It seems like the last time I was here, I spoke about a touchy subject that no one was willing to respond to. That doesn't mean that you guys did not read (you know you check your traffic stats too, LOL). That's okay. I promise today's post will be light like whipped cream and strawberries (YUM!).
Case in point, remember these socks from a few weeks ago? Well they were just too plain simple. After attempting to turn them into these, the socks proved to be too tight to even go over my foot and I was 3/4 of the way done. So I ripped it out and turned them into these socks.
The pattern is quite lovely and if I spent some more time with this project, I'd memorize the pattern after 1 or 2 more stitch repeats. I'm worried that the sock will end up too lose, but I figured if they are too big, I'll give them away to my husband's aunt up in Saskatchewan, who appreciates hand knit socks like nobody's business (don't you love people like that?).
It took me 2 weeks of ripping and knitting to figure this revelation out. I'm a product knitter, so that means it was frustrating as hell to have to rip back after hours of knitting. However, on the bright side, I learned a lot about the importance of gauge. For my whole knitting life I thought I was a loose knitter so I usually go down a size without even thinking about it. I was knitting Jaywalkers on US 0 needles (which is crazy). Turns out that I'm a tight knitter and need to go up a needle size or 2 (or just need to freakin' relax). I figured this out because I had knit a swatch for a sweater I'm going to start soon. I used the needles called for and I got 26 stitches in 4 inches. The label said I should get 24 stitches. Then I started to notice that as I knit with the needles called for, the work was stiff and did not lay nicely. It was hard to push my needles in and out of stitches, and I was using Addi Turbo's.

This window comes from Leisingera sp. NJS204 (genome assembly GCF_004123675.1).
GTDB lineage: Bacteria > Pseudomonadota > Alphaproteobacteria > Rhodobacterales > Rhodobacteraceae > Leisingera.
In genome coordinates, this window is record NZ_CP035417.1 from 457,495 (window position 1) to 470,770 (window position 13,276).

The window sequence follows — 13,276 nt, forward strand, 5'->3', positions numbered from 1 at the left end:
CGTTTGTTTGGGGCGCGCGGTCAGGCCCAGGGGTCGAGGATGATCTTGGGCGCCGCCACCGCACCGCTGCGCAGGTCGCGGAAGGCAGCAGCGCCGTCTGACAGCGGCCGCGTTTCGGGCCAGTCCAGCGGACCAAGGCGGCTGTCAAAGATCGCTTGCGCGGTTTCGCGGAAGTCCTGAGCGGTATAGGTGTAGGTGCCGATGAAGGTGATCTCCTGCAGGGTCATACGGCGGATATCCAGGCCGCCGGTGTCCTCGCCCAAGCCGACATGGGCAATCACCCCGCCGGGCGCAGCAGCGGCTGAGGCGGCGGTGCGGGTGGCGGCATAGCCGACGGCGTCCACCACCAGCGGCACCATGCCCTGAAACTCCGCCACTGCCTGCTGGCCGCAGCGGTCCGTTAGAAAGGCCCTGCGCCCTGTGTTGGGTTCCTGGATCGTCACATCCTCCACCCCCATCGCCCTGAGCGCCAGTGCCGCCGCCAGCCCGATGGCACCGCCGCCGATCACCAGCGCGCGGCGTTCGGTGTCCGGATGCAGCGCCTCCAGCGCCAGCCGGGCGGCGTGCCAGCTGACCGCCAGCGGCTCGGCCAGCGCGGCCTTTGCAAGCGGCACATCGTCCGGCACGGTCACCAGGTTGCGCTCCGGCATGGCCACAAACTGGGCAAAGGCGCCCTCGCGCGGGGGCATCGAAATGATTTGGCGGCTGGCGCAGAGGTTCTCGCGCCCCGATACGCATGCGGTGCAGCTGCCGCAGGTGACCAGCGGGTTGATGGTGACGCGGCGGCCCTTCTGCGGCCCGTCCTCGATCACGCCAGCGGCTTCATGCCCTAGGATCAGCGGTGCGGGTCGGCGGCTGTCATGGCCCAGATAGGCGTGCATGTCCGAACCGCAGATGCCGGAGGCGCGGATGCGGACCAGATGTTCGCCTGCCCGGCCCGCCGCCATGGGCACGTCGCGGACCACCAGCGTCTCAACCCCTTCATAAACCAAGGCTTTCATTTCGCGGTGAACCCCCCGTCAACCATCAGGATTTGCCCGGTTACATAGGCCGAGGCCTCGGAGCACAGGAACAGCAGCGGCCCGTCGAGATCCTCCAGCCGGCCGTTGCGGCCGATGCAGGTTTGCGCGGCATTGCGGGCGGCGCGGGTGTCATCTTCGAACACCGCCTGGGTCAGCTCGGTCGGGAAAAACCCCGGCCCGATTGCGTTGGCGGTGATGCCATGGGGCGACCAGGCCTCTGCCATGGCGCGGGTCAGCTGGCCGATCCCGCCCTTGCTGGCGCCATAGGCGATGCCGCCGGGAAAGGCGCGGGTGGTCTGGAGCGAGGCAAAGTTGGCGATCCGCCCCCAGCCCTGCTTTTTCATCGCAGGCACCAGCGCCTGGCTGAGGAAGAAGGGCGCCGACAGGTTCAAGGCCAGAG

Long story short, I would recommend that you figure out if you're a tight or loose knitter and do it fast. It will make your knitting experience so much more enjoyable and your hands, arms, and shoulders will thank you for that. Plus your knitting will look better, and more professional looking.
Now off to work. It is Monday you know!